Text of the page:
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View Full Version : Senorita - .22LR Snubnose Revolver


samualt
November 11, 2002, 06:20 PM
I have a little snubnose revolver that I'd like to know something/anything about.
It was once my Grandfathers gun. This little gun works great.

Style: Snub nose revolver
Finish: Blued frame and cylinder
Caliber: .22 Long Rifle
Action: Single and Double Action
Name: "Senorita", printed on frame sideways, in front of cylinder. Without quotes.
Grips: White Plastic, with a "B" symbol towards top. Inclosed in quotes but first quote appears at bottom of B.
Serial: 14693

Thanks for any information you can give me!

http://home.attbi.com/~kr4495/ccw/Cap0002.jpg

fal308
November 15, 2002, 10:22 AM
Is that writing in the grip medallion above and/or below the B?
Is the cylinder a swing-out design or must one remove the cylinder to reload?

Assuming it's USA in origin it sort of appears to look like an Iver Johnson revolver of the early part of the 20th centuy, perhaps the 1920s.

Perhaps some more information is on the revolver. Are there any other markings, perhaps on the frame visible only when the cylinder is out of the frame, or under the grips? Are there any proof marks (the USA has no internationally-recognized proofs but many USA mfgrs proof anyway)

Mike Irwin
November 15, 2002, 10:54 AM
I'd bet hard money that's from the 1950s to 1968, when importation of a lot of these cheap as crap revolvers was stopped.

samualt
November 15, 2002, 12:05 PM
fal308:
No, thats not writing above and below the "B". Those are just straight lines.
I removed the grips but found only an "S" stamped on the frame. Nothing else at all. I can't figure how to get the cylinder out. I can use a flashlight to look around the cylinder but don't see any markings there either. I'll have someone look at it to see if they know how to remove the cylinder. It needs to come off for cleaning anyway.


I might add that, all the parts seem to be machined. No cast parts on it at all. Even the plastic grips have a nice textured surface. It could have been made much cheaper!


Something perhaps of note:
With the hammer down the cylinder turns freely to the right. But if the trigger is pulled even slightly or the hammer brought back then the cylinder locks-in and turns without free wheeling.

Johnny Guest
November 19, 2002, 04:26 PM
It is a variant of the Rohm RG-10 or RG-12 revolver. The RG-10 usually had about a 2-1/2 inch barrel and was chambered for .22 short, and, possibly it would take .22 Long (not LR.)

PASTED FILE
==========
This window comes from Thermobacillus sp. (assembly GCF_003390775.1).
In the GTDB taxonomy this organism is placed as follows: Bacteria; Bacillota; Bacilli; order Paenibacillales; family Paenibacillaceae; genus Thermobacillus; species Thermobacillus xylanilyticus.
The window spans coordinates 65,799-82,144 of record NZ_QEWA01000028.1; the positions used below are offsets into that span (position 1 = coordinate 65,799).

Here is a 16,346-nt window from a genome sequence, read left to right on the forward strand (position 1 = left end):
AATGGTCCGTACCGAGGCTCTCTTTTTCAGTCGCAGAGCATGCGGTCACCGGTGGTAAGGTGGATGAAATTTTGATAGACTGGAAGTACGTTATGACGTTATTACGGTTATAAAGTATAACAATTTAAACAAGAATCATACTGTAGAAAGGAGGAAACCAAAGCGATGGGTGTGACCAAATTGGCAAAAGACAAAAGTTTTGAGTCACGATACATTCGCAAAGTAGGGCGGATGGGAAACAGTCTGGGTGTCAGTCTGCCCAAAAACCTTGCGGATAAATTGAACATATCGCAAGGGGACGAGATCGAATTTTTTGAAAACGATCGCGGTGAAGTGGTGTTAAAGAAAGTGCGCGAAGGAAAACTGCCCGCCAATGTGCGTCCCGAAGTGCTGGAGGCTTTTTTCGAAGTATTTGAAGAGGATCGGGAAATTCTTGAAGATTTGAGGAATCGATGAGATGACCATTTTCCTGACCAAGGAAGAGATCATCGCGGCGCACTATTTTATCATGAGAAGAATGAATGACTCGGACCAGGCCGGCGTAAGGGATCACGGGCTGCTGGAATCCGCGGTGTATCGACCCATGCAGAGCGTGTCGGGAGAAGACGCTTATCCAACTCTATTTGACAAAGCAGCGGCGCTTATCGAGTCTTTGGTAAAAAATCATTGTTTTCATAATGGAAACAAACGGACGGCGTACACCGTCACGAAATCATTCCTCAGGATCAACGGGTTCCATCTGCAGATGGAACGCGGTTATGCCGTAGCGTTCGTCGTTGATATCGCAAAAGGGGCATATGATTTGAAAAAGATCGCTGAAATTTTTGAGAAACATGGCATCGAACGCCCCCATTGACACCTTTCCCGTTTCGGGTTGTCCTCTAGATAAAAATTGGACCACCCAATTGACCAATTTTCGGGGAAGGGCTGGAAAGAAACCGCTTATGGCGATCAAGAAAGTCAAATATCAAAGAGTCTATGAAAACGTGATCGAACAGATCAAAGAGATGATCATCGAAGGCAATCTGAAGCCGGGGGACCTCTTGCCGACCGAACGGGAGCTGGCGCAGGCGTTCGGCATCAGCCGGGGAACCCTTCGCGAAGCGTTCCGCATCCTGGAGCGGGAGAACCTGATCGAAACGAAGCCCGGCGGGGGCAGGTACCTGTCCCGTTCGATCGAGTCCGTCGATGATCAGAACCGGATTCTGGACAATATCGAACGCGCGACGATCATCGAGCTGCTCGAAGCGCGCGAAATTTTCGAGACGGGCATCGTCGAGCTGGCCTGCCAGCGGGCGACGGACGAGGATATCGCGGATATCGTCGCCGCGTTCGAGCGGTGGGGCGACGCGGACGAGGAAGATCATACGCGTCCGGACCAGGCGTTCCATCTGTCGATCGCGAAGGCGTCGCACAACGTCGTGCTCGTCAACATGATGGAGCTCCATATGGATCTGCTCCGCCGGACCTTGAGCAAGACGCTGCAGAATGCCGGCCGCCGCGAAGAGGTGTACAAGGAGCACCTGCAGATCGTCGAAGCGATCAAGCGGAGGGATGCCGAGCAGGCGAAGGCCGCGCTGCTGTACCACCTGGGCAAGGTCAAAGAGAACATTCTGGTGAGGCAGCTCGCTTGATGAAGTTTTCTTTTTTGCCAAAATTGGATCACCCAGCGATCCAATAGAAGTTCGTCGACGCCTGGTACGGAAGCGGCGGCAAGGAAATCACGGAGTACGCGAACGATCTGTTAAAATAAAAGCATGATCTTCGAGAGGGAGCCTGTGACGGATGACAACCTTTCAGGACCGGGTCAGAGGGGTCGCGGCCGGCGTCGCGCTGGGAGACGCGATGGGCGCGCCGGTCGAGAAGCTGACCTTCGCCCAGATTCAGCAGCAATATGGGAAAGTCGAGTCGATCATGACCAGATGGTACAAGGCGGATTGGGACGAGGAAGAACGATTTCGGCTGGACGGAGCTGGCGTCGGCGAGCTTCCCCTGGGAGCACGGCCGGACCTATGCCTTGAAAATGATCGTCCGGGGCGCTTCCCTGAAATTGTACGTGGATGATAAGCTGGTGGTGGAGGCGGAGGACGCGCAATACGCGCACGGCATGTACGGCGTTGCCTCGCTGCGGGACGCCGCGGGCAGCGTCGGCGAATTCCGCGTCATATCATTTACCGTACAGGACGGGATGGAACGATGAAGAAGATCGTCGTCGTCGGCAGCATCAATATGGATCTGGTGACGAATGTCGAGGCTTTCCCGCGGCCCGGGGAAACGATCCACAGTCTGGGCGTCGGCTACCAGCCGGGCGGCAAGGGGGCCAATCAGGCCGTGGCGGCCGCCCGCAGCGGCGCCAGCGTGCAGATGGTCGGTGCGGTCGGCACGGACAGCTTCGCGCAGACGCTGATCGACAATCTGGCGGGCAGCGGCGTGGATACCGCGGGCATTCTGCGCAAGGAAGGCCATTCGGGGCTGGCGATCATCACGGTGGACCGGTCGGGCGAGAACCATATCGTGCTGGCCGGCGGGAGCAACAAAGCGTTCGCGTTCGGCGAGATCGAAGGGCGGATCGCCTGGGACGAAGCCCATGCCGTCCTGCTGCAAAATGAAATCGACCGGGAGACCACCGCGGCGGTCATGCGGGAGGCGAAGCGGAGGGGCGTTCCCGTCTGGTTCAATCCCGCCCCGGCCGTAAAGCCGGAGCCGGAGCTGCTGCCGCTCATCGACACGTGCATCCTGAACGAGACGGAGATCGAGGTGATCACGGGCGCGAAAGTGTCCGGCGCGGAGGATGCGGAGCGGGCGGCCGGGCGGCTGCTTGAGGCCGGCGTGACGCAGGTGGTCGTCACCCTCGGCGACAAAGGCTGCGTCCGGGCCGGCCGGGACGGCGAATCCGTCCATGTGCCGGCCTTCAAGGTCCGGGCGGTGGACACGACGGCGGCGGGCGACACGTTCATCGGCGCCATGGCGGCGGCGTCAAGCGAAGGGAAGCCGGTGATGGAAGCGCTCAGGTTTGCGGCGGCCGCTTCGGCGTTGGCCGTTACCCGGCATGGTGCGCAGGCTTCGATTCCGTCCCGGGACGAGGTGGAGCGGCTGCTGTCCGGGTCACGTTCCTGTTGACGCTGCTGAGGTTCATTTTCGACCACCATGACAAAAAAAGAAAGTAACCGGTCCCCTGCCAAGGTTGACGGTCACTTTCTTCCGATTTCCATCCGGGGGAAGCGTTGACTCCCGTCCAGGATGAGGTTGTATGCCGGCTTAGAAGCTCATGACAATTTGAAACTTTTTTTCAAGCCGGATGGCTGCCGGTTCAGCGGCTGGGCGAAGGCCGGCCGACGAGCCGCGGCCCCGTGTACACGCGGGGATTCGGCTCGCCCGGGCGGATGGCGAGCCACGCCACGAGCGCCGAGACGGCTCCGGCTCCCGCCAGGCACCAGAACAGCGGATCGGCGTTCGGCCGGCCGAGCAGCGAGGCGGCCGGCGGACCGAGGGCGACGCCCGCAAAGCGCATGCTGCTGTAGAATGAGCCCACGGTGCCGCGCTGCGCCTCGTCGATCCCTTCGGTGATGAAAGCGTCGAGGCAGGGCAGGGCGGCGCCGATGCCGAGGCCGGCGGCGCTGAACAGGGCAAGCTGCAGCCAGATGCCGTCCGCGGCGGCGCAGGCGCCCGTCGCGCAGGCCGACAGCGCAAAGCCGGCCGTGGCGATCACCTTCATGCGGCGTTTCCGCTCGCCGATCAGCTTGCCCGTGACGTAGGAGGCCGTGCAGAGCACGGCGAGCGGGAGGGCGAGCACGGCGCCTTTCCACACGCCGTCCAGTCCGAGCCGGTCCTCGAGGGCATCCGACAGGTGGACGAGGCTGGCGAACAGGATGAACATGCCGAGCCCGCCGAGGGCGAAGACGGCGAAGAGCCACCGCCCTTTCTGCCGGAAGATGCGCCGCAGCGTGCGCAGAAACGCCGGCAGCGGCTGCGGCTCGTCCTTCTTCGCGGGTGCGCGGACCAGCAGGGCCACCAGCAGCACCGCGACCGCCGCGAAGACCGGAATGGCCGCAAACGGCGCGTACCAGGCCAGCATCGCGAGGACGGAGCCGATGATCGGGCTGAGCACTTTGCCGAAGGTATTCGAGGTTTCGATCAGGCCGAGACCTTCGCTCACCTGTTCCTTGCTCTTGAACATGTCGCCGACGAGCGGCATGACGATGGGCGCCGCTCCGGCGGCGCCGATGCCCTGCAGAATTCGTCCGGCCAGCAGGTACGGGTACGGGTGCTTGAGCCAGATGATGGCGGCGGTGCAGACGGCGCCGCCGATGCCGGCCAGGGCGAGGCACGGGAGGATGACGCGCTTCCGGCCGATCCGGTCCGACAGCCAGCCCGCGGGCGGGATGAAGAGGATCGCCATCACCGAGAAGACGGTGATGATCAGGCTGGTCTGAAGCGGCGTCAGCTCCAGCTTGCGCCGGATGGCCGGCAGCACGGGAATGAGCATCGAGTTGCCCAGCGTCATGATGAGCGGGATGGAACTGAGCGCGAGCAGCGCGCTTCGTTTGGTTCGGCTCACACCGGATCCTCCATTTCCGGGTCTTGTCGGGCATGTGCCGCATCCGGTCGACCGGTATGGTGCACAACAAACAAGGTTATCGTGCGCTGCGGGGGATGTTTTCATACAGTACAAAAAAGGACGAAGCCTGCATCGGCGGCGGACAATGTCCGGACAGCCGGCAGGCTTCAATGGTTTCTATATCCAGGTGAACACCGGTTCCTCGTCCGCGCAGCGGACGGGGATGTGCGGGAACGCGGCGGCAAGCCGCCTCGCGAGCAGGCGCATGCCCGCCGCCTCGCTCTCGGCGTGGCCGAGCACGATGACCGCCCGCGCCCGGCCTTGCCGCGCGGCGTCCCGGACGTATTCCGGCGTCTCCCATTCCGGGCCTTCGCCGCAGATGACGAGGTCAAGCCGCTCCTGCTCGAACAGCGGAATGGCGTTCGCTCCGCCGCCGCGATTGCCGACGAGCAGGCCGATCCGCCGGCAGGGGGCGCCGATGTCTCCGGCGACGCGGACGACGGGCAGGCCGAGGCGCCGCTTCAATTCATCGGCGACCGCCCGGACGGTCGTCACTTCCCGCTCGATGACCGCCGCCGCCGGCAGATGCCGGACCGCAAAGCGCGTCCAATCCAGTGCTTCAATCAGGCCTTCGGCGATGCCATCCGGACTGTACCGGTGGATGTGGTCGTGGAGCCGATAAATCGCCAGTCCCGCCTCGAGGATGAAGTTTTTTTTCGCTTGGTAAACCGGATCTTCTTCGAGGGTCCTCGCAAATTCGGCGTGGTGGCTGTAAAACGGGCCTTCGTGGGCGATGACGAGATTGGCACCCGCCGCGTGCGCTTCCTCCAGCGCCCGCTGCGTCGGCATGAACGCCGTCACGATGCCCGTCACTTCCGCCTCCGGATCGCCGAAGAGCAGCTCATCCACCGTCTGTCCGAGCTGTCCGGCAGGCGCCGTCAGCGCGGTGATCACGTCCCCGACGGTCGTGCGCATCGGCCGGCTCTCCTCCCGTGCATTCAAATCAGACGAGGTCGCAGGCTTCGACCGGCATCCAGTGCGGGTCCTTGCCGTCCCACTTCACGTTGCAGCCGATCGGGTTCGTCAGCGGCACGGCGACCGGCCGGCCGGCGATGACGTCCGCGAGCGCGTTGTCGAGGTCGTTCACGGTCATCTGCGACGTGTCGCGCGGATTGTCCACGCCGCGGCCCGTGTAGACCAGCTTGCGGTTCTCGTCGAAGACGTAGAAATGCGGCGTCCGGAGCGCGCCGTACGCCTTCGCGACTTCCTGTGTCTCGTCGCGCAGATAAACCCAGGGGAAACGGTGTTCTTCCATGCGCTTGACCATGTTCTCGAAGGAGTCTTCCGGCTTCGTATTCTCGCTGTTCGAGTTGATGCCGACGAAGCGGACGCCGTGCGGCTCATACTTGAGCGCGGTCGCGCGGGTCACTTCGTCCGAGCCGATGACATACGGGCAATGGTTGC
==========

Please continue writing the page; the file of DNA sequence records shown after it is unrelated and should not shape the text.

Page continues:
The RG-14 was about the same but usually had a slightly longer barrel and would accept the .22 LR cartridge. It is sometimes called the "Presidential Model," as one was used to shoot President Reagan and Mr. Brady.

I believe the manufacturer was "Rohm GMBH," a German company. Construction was largely cast zinc. Your little revolver probably had a little knurled or grooved-tip pin threaded into the end of the cylinder axis pin. It could be unscrewed and used to punch the empties out the loading gate. (Or unscrewed and lost.;) )

The main springs of these little revolvers had a bad habit of taking a set. Some models were provided with a screw in bottom of the grip frame so the spring tensiion could be increased.

I believe retail for the RG-10 was about $12.95 in 1968. I fear this is one of those revolvers which has NOT appreciated much with the passage of years. Yours, being a "Snub Nose" version, might bring a little extra.

Best,
Johnny

samualt
November 19, 2002, 06:15 PM
Johnny Guest:
You were right on the money!
I found a Rohm RG-10 on GunsAmerica that was the splitting image of my gun, but with a longer barrel. It had a different symbol on the handle also. But so close!
You were also right about the screw on the bottom of the grip frame.

I apologize to everyone for having said it was a Long Rifle. It will take Shorts and Long but not LR. (I know very little about .22 calibers and didn't know there was a difference between Long and Long rifle - duh!).

As far as it's price, I would never sell it. It's a conversation piece as well as being something my Grandfather owned, no doubt during a period of financial hardship.

I am just so glad to find something out about it. Now I will have to investigate more to find out whether it was a copy or really from that company. And if so, why did a German company name this model the "Senorita". At least I have a place to start. Thank you very much!

samualt
November 19, 2002, 06:42 PM
Ehhh, one last thing: Anyone know how to take the cylinder out of this silly thing?